With the firing of investigative reporter and editor Wayne Barrett and the resignation of Tom Robbins in solidarity, the the story of the Village Voice as the conscience of New York City journalism has come to an end. The death of the Voice began in 2006 when it merged with New Times Media. That merger was immediately followed by the firing of Washington correspondent James Ridgway (at which point two others resigned). Two years later Nat Hentoff was also fired, despite the 50-year tenure of his column. These are just the investigative reporters; many others in the arts coverage and behind the scenes were also dismissed.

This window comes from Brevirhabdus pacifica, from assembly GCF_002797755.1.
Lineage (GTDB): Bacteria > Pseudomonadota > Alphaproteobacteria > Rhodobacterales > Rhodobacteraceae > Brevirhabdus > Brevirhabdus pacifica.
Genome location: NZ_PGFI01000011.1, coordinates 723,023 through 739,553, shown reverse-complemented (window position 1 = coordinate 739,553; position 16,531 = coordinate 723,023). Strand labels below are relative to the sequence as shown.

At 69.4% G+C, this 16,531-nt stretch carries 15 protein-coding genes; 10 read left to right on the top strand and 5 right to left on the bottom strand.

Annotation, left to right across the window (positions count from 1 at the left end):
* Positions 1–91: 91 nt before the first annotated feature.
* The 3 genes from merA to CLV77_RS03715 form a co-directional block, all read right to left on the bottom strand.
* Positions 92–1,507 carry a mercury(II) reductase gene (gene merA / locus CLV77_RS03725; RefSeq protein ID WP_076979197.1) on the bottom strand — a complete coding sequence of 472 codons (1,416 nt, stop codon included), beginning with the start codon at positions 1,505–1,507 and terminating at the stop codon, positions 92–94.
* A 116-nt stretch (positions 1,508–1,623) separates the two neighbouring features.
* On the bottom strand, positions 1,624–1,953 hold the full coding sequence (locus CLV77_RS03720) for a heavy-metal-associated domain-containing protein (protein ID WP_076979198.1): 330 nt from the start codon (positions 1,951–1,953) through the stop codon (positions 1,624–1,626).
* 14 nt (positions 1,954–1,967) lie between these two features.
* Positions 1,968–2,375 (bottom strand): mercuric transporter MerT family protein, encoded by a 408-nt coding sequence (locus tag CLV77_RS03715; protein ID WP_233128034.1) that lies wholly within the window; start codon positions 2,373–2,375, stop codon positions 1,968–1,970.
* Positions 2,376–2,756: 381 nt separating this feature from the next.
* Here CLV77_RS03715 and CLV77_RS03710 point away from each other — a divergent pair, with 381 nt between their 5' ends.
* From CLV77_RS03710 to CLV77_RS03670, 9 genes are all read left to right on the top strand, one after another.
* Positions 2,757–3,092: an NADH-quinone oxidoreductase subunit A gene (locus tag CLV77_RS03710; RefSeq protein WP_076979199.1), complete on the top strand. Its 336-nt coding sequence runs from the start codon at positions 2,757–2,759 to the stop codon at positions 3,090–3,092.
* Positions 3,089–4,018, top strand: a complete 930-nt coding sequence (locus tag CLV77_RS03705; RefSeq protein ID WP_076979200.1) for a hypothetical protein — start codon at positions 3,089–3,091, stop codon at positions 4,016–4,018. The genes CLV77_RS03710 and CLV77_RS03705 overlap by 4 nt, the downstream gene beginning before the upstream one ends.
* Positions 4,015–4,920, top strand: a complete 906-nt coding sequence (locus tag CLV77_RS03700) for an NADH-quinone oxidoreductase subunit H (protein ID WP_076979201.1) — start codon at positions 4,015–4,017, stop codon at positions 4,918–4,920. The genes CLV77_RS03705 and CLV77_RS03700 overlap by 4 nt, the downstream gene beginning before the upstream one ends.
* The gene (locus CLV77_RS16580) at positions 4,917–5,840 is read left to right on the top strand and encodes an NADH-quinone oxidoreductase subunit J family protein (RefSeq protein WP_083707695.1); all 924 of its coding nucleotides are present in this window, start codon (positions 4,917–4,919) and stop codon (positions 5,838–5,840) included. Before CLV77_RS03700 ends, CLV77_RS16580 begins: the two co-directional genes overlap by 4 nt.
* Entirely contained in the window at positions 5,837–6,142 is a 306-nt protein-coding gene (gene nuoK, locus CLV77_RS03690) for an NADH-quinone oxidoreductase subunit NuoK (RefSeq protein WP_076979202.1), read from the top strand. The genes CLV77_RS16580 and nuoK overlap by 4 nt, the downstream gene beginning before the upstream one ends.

I don't mean to downplay the Voice's faults even in those years, especially its homophobia in the aftermath of the Stonewall Rebellion. Nor do I mean to put it in a class with the Guardian Newsweekly (where I worked) or the Pacifica radio network both of which were/are clearly more to the Left politically. But The Voice played a unique role in New York City politics and those days are over. And that is worth our bitter regret.
Legendary Muckraking Reporter Wayne Barrett Laid Off from Village Voice